- A capital asset is a resource with a useful life greater than one year and with costs exceeding a defined threshold (the threshold varying by specific item).
- Organizational units need to know when an asset must be capitalized – meaning that the item’s value is identified and recorded in the asset management module of the Finance System, and, if appropriate, how to report the asset’s reduction in value over time.
Procedural Statement - effective date: 12/1/2022
A capital asset is a non-financial asset with a useful life greater than one year and with costs exceeding a defined threshold.
Capital assets include funds expended for land, improvements to land, buildings, leasehold improvements, equipment, library books, and other specific items.
All land to which CU has title shall be capitalized. The value of the land is the purchase price if sold to CU or fair market value if donated. When a building is purchased or donated to CU, the land value should be identified and separately recorded. Existing underground utilities are capitalized as part of the land value. See sections below for treatment of expenditures for demolition, landscaping, spoils management and other land improvements.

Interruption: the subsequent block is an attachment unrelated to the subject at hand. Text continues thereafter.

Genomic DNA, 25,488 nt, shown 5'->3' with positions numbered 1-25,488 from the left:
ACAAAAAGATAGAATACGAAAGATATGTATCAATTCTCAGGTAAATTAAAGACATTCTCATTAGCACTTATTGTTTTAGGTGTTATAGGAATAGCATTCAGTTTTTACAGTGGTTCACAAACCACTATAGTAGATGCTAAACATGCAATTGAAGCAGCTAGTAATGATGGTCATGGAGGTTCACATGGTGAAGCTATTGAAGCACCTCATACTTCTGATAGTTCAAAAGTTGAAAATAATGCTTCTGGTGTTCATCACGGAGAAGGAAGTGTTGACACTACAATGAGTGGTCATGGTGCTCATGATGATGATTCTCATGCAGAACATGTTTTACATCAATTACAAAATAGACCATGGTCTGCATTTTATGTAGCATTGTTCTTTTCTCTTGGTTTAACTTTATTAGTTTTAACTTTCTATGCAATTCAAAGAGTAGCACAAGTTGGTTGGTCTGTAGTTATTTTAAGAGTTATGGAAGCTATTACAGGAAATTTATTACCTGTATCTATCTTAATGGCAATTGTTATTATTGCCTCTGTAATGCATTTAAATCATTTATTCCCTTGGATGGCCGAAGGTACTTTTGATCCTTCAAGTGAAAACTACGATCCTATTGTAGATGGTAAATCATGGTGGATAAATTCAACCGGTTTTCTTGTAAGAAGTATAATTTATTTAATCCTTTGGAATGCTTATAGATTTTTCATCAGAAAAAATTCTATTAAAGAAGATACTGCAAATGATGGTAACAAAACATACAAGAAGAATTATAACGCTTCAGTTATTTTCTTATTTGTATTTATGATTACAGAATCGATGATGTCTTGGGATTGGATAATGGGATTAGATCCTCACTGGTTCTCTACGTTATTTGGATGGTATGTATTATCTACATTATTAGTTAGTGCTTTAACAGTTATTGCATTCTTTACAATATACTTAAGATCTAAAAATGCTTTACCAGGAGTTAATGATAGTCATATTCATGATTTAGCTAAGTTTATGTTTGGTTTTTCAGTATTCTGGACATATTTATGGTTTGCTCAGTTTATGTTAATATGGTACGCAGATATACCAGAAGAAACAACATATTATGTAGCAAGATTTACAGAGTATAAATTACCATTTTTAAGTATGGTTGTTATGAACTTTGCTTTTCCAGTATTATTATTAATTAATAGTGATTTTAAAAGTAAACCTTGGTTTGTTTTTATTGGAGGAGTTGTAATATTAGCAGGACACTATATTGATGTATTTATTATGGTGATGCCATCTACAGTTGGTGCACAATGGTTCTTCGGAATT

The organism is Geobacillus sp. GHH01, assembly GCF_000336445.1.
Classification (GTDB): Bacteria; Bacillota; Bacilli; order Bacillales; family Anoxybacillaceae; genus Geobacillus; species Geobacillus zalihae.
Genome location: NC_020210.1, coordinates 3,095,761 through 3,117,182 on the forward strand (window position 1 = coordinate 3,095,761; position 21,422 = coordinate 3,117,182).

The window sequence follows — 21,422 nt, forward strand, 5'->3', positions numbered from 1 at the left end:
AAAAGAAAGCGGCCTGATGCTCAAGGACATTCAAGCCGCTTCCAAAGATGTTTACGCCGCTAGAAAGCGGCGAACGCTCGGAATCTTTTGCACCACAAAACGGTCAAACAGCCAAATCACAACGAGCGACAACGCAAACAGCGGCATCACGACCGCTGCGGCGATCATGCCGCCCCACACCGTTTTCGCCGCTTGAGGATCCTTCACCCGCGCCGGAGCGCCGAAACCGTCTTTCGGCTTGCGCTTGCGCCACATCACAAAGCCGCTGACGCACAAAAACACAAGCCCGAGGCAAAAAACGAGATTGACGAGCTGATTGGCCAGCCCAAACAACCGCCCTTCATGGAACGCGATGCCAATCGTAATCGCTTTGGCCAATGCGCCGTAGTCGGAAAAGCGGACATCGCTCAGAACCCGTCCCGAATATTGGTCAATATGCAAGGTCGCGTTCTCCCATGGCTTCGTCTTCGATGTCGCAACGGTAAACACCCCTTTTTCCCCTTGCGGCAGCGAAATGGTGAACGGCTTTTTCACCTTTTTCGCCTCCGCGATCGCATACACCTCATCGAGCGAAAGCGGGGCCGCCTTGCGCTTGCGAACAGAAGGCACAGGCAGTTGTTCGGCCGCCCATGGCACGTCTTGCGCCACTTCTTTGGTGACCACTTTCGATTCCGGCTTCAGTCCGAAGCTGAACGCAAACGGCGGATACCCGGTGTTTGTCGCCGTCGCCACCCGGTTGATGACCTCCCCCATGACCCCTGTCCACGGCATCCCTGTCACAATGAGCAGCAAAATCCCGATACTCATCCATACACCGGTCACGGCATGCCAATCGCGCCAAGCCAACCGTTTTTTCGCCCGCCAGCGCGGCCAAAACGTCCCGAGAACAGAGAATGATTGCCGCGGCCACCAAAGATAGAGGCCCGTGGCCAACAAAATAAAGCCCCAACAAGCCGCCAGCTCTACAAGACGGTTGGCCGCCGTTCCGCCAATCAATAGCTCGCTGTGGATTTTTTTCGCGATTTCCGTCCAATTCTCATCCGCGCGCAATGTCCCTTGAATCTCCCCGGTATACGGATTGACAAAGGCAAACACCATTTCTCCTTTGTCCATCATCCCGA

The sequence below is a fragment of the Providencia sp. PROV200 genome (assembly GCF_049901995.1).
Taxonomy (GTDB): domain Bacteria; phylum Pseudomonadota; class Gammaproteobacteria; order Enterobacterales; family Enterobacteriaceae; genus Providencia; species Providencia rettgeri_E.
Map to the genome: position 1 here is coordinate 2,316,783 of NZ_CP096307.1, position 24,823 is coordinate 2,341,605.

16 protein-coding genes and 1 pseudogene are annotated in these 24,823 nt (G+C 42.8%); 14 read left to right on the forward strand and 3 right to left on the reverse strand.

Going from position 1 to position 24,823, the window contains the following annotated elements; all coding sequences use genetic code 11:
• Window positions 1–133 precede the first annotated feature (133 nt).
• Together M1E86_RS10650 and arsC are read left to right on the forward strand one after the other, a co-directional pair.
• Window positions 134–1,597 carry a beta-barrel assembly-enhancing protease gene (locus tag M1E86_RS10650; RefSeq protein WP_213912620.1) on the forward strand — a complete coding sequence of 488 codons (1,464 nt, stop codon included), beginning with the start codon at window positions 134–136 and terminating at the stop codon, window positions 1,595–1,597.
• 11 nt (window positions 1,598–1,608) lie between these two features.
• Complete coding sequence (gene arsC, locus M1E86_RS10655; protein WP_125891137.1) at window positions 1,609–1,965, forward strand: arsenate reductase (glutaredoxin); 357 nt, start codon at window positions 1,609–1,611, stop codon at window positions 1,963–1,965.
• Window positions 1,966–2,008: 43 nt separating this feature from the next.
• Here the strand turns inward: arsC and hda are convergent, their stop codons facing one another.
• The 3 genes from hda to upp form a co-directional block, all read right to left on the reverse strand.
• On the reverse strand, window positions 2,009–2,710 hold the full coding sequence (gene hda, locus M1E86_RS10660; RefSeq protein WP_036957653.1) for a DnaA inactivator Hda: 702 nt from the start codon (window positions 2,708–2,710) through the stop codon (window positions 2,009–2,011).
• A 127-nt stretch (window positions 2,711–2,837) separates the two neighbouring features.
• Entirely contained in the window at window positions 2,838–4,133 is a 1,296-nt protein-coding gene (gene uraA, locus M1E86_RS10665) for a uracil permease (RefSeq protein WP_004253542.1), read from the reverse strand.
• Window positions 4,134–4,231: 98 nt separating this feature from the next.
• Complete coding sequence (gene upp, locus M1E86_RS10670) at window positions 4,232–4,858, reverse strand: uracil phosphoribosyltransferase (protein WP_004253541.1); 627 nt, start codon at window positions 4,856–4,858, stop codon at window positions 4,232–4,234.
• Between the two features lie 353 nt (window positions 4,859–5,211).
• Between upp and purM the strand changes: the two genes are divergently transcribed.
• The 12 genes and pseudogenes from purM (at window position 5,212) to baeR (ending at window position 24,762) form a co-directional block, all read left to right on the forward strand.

Improvements Other Than Buildings
Land Improvements: Improvements to land includes all expenditures of $75,000 or more for utility lines, roads, sidewalks, surface parking areas, lighting, bridges, tunnels, etc. Expenditures of $75,000 or more associated with spoils management or demolishing a building that cannot be identified easily to a specific new building or structure will be capitalized as part of Land Improvements. An on-going project such as installing utility lines may be capitalized in annual increments as the project is completed. All pollution remediation costs are expensed in the fiscal year incurred.
Leasehold Improvements: Permanent improvements (e.g. interior walls, plumbing, electrical wiring, parking lot resurfacing, etc.) to space leased by CU that cost in excess of $75,000 should be capitalized as a leasehold improvement.
New Construction: Any new non-movable structure costing $75,000 or more should be capitalized as a building. If a building is purchased or donated to CU, the land value should be separately identified and recorded as land. Original complemental furniture and equipment (i.e. furniture and equipment purchased as part of the project budget) should not be capitalized as part of the building but should be capitalized as equipment if the cost of the item exceeds $5,000. If the individual furniture or equipment items cost below the $5,000 threshold they should be expensed. If equipment is affixed to the building and is not movable without significant de-installation, the equipment is considered to be fixed equipment and is capitalized as part of the building.